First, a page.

Disney+ To Revive ‘Home Alone’, ‘Night At The Museum’, More As Part Of Fox Reset

Disney’s Bob Iger said during the company’s call Tuesday to discuss its third-quarter earnings that its Disney+ streaming service will eventually include reboots of four franchises from its newly acquired Fox movie library. He called out Home Alone, Night At the Museum, Diary of a Wimpy Kid and Cheaper By the Dozen.

It is unclear what form the reboots would take, or when they might appear on the streaming service, which launches November 12. Iger said only that they will be “reimagined” for “a new generation.”

In addition to Avatar, Planet of the Apes, X-Men and Deadpool, “we’re also focused on leveraging Fox’s vast library of great titles to further enrich the content mix on our DTC platforms [Disney+ and Hulu],” he said.

Disney previously announced that one of its own family film franchises, its iconic Lady and the Tramp, will get a live-action/CG hybrid update for its streaming service, with Tessa Thompson voicing Lady and Justin Theroux as Tramp.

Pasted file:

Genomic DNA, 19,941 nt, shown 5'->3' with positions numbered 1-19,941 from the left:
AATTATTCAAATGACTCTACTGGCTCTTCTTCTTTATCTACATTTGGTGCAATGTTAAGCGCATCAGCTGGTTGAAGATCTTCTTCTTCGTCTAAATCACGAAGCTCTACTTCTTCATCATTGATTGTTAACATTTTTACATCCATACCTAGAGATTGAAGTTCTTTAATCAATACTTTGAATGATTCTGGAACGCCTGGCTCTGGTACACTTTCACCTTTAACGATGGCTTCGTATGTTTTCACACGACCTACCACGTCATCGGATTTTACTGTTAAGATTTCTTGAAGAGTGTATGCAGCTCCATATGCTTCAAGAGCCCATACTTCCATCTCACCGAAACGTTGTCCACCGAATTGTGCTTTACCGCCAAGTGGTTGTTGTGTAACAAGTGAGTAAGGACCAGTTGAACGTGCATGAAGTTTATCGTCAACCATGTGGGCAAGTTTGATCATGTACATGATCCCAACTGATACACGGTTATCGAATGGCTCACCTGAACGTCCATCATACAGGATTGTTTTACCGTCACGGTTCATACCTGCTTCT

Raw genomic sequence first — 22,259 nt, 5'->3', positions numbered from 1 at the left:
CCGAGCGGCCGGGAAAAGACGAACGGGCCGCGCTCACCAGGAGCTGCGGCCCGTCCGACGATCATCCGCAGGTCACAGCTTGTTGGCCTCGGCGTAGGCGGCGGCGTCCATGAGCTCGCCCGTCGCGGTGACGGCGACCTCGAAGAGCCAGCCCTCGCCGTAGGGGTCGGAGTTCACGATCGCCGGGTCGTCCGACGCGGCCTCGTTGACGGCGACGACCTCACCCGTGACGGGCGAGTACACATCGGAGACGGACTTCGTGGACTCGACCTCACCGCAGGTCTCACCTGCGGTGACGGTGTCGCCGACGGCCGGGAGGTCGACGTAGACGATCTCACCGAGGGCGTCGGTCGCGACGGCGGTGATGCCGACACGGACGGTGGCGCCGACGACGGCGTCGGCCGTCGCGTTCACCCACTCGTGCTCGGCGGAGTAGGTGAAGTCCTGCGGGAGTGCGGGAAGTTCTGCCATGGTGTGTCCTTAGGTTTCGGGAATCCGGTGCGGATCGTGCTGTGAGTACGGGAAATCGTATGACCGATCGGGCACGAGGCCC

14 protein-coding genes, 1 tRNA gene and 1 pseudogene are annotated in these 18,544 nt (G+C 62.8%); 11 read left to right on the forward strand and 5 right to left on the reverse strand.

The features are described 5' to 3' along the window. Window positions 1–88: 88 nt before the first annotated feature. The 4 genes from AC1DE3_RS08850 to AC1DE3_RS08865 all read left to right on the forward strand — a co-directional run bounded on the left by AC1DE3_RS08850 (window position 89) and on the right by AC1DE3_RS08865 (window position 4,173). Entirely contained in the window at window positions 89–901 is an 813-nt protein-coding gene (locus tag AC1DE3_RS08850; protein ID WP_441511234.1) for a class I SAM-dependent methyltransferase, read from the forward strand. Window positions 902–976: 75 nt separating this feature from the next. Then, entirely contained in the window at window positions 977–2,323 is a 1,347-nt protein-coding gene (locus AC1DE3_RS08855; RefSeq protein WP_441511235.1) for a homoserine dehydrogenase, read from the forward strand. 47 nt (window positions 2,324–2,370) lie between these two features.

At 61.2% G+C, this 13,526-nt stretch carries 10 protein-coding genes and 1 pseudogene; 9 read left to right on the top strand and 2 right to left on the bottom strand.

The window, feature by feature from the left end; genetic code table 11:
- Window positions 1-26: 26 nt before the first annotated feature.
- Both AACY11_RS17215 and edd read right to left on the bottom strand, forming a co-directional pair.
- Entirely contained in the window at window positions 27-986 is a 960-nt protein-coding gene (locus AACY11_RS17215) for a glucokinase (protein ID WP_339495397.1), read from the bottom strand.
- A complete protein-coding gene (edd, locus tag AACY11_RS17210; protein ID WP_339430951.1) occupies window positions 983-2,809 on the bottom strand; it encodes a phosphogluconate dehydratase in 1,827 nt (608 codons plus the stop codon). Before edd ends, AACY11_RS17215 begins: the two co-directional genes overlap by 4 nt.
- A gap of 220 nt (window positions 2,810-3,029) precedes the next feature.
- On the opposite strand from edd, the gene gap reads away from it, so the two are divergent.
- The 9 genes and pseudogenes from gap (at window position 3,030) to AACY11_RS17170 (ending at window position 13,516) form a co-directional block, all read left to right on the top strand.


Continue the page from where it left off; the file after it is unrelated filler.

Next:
By the end of the first year of launch, Disney+ overall will house more than 7,500 episodes of TV and 400 movies. Starting this year, the first streaming window for most films will be on Disney platforms rather than Netflix.

During today’s call, Iger said Alan Horn and Alan Bergman are “redefining” the Fox film efforts to ensure the “same standards and the same creative discipline” are in place. He said Disney is taking Fox in “a whole new direction,” with an “all-new development slate” of titles for theatrical release as well as Hulu and Disney+.

“We see great long-term value in the broad collection of theatrical IP we acquired from Fox,” Iger said.

Emma Watts recently signed a new deal to stay on at Disney, transitioning from Fox. Iger said Horn and Bergman and their group have been working with Watts. The first goal, he said, is “to cut back on the number of releases, and then to focus on the kind of release we would hope would come out of this studio.”

Iger predicted it will likely take “a good, solid year or two years before we can have an impact. … But we’re all confident that we’re going to be able to turn around the fortunes of Fox live action.”